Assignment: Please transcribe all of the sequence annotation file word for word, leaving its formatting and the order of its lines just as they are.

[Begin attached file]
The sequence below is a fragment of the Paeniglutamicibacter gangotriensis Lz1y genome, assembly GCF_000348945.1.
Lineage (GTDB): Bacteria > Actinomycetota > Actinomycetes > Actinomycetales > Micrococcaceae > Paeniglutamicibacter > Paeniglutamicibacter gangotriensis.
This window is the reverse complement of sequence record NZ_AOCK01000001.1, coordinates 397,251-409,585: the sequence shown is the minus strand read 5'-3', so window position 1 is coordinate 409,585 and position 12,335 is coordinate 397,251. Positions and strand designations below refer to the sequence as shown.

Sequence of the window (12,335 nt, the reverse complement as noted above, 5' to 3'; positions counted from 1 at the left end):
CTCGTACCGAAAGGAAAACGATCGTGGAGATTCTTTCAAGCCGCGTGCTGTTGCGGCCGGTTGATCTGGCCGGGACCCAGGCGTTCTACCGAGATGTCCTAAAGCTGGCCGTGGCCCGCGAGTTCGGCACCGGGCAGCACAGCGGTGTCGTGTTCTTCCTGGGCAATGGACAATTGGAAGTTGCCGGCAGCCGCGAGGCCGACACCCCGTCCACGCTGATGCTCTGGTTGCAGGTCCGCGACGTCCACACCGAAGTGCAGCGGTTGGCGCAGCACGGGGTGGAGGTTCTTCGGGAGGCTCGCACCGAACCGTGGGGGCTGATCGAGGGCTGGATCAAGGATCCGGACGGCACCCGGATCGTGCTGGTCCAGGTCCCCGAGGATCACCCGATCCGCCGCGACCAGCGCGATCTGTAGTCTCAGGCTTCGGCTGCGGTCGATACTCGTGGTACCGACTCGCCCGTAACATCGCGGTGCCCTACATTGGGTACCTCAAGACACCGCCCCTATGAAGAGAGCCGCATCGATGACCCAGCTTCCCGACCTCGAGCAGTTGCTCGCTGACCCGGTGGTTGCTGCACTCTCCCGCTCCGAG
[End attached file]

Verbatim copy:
The sequence below is a fragment of the Paeniglutamicibacter gangotriensis Lz1y genome, assembly GCF_000348945.1.
Lineage (GTDB): Bacteria > Actinomycetota > Actinomycetes > Actinomycetales > Micrococcaceae > Paeniglutamicibacter > Paeniglutamicibacter gangotriensis.
This window is the reverse complement of sequence record NZ_AOCK01000001.1, coordinates 397,251-409,585: the sequence shown is the minus strand read 5'-3', so window position 1 is coordinate 409,585 and position 12,335 is coordinate 397,251. Positions and strand designations below refer to the sequence as shown.

Sequence of the window (12,335 nt, the reverse complement as noted above, 5' to 3'; positions counted from 1 at the left end):
CTCGTACCGAAAGGAAAACGATCGTGGAGATTCTTTCAAGCCGCGTGCTGTTGCGGCCGGTTGATCTGGCCGGGACCCAGGCGTTCTACCGAGATGTCCTAAAGCTGGCCGTGGCCCGCGAGTTCGGCACCGGGCAGCACAGCGGTGTCGTGTTCTTCCTGGGCAATGGACAATTGGAAGTTGCCGGCAGCCGCGAGGCCGACACCCCGTCCACGCTGATGCTCTGGTTGCAGGTCCGCGACGTCCACACCGAAGTGCAGCGGTTGGCGCAGCACGGGGTGGAGGTTCTTCGGGAGGCTCGCACCGAACCGTGGGGGCTGATCGAGGGCTGGATCAAGGATCCGGACGGCACCCGGATCGTGCTGGTCCAGGTCCCCGAGGATCACCCGATCCGCCGCGACCAGCGCGATCTGTAGTCTCAGGCTTCGGCTGCGGTCGATACTCGTGGTACCGACTCGCCCGTAACATCGCGGTGCCCTACATTGGGTACCTCAAGACACCGCCCCTATGAAGAGAGCCGCATCGATGACCCAGCTTCCCGACCTCGAGCAGTTGCTCGCTGACCCGGTGGTTGCTGCACTCTCCCGCTCCGAG